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Doing Business in Israel: Jurisdiction and Arbitration Stipulations

Corporations the world over engage in agreements with Israeli corporations. Naturally, each party wants to litigate in its home country when disputes arise. Foreign corporations will include jurisdiction stipulations in their agreements that are favorable to them. But when will Israeli courts enforce or refuse to enforce foreign jurisdiction stipulations?


Jurisdiction Stipulation


The Israeli legal system supports freedom of contract and enforces agreements between parties. Israeli courts generally honor a jurisdiction clause designating a foreign jurisdiction for resolving disputes. Exceptions to this rule exist only in exceptional circumstances. One such example is when a plaintiff may not receive a fair trial in the foreign forum because of racial or religious discrimination.

The Israeli Supreme Court requires that jurisdiction clauses be clear and not open to multiple interpretations. This is because a jurisdiction stipulation has the power to prevent a party from the right to litigate in a qualified forum.   


Exclusive or Non-Exclusive Foreign Jurisdiction


A foreign jurisdiction stipulation may grant exclusive or non-exclusive jurisdiction. An exclusive jurisdiction stipulation grants sole jurisdiction to a particular court. Alternatively, a non-exclusive jurisdiction stipulation grants jurisdiction to a particular court but does not exclude the possibility of the dispute being litigated in other courts.


The question of whether this is a unique or parallel condition is interpretive. However, contrary to the usual rules of interpretation of an agreement, which include both the language of the agreement and its purpose, in the case of interpreting a jurisdiction stipulation, the court will give more weight to the language of the agreement, which should be unambiguous, explicit and clear.


For example, in cases where a jurisdiction stipulation was printed on purchase orders or invoices, but no signed agreement regulated the relationship between the supplier and the customer as a whole, courts have not allowed the jurisdiction stipulation to apply to the overall relationship between the parties. This means that a lawsuit pertaining to the overall relationship, such as a lawsuit over the termination of the engagement, may be litigated on Israeli court and not according to the jurisdiction stipulation printed on the specific purchase orders.


Foreign Jurisdiction Stipulation in a Uniform Contract


The outcome may be different if the foreign jurisdiction stipulation is incorporated in a uniform contract. According to uniform contract law, a foreign jurisdiction stipulation in a uniform contract is considered a discriminatory stipulation. Therefore, the courts can invalidate it and rule that the litigation will take place in Israel, notwithstanding the foreign jurisdiction stipulation. When determining if the contract in question is a uniform contract and if a discriminatory stipulation is involved, the court will examine the power imbalance between the parties to the engagement. The greater the imbalance, the more the court will tend to intervene and invalidate or change the foreign jurisdiction stipulation that disenfranchise the weaker party.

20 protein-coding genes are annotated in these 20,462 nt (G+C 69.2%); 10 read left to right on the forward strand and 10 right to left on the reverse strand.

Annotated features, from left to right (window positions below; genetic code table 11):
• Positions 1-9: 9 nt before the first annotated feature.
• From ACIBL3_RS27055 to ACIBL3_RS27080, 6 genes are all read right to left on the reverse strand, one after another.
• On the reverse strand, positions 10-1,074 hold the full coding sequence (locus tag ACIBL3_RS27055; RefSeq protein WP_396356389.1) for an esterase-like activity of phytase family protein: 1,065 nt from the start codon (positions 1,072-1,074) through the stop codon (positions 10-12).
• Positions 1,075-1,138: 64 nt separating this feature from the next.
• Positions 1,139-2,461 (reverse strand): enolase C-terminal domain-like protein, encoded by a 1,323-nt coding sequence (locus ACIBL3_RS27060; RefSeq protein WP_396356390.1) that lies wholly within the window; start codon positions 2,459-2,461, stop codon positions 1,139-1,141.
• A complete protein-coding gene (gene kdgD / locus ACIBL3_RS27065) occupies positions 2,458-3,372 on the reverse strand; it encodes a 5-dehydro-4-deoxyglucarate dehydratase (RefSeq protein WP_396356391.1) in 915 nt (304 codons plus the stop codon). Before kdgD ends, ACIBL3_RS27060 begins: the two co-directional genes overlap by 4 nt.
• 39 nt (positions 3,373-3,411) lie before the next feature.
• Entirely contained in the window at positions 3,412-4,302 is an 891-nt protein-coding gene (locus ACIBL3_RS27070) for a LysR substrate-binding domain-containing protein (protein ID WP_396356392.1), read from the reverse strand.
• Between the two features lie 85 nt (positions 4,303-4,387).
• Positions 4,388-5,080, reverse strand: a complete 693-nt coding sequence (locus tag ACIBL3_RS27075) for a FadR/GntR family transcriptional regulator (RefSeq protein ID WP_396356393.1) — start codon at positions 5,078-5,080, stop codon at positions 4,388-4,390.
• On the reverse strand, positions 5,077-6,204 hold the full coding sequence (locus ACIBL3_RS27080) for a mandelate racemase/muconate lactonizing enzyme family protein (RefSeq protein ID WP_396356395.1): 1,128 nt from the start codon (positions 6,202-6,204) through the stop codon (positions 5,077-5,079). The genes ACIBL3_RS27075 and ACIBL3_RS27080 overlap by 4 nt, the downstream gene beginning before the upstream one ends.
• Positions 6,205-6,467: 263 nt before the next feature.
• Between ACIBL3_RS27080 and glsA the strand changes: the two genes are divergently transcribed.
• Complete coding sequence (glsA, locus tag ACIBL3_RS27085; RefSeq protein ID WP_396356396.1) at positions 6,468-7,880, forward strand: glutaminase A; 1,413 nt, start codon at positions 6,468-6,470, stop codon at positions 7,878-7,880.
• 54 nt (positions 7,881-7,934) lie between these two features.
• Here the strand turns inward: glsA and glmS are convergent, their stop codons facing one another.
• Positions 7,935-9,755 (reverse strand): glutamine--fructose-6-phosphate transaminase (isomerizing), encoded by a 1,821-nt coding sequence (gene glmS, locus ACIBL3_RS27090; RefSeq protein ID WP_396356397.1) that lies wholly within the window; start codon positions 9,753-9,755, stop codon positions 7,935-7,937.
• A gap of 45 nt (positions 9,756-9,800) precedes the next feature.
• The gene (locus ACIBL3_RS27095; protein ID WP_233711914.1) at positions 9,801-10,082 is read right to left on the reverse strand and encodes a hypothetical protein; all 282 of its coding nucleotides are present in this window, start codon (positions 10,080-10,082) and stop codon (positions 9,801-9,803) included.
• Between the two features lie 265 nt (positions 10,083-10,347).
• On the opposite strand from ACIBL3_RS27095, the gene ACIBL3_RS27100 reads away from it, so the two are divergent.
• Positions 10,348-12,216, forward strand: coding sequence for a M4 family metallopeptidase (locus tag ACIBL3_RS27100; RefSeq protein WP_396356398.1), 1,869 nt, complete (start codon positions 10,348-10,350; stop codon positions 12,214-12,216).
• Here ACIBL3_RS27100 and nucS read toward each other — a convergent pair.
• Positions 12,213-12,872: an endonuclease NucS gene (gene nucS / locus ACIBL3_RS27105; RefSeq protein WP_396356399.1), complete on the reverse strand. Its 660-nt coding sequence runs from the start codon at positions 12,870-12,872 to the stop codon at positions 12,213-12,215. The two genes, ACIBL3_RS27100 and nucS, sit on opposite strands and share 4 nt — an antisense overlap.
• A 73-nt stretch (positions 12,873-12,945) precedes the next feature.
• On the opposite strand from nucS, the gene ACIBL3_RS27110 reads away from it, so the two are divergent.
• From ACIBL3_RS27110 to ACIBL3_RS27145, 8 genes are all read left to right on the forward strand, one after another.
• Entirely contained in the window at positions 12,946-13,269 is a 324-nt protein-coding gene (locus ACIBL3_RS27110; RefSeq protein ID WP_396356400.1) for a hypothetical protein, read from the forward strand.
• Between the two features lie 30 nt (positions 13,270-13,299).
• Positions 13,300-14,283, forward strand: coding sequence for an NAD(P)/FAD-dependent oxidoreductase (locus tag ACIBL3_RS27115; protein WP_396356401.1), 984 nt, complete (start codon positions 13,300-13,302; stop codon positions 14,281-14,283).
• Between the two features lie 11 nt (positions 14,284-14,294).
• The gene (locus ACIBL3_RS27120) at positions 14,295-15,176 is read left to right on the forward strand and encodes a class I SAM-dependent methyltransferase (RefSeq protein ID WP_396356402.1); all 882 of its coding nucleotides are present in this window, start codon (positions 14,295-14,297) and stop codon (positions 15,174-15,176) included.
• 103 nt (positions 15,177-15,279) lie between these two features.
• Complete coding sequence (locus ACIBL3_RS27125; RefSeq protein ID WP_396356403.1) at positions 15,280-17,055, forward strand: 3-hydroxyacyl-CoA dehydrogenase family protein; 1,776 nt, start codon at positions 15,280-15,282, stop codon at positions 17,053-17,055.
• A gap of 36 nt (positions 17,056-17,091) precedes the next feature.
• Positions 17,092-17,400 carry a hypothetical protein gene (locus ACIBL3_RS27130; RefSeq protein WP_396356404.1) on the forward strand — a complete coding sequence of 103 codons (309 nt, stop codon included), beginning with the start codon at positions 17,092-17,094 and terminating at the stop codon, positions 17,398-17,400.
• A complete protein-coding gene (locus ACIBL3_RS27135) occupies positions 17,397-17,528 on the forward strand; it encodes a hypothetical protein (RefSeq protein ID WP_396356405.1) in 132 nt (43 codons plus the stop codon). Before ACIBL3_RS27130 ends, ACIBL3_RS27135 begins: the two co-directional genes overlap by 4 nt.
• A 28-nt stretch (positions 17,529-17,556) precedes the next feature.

Arbitration Stipulation


The likelihood of enforcing a foreign jurisdiction stipulation increases when it involves an arbitration stipulation. When the court receives a contractual dispute that has been agreed to be sent to arbitration, the court will stay the hearing at the request of one of the parties, in order to refer the dispute to arbitration, unless there are special circumstances not to do so.


, the court will stay the hearing at the request of one of the parties in order to refer the dispute to arbitration, unless there are special circumstances.


When an international treaty to which Israel is a party applies to the arbitration, which prescribes provisions regarding a stay of proceedings, the court will act in conformity with the provisions of that treaty. For example, Israel is a party to the New York Convention on the Recognition and Enforcement of Foreign Arbitral Awards. According to this convention, the court will refer the litigants to arbitration upon request, unless the agreement is null and void, inoperative, or incapable of being performed.


Unless one of these three conditions exists, the courts will stay the proceedings and refer the dispute to arbitration. Although the courts have expressed that there may be exceptional instances when the court will refrain from staying the proceedings, even if none of these three conditions exists, they have clarified that such instances are rare. For example, when an Israeli district court refrained from staying a proceeding for arbitration on the grounds that one of the litigants was not a party to the arbitration agreement, the Israeli Supreme Court reversed the decision and referred the dispute to foreign arbitration because none of the exceptions specified in the New York Convention exist.




Adv. Gal Livshits is a partner in Barnea Jaffa Lande‘s Litigation Department.


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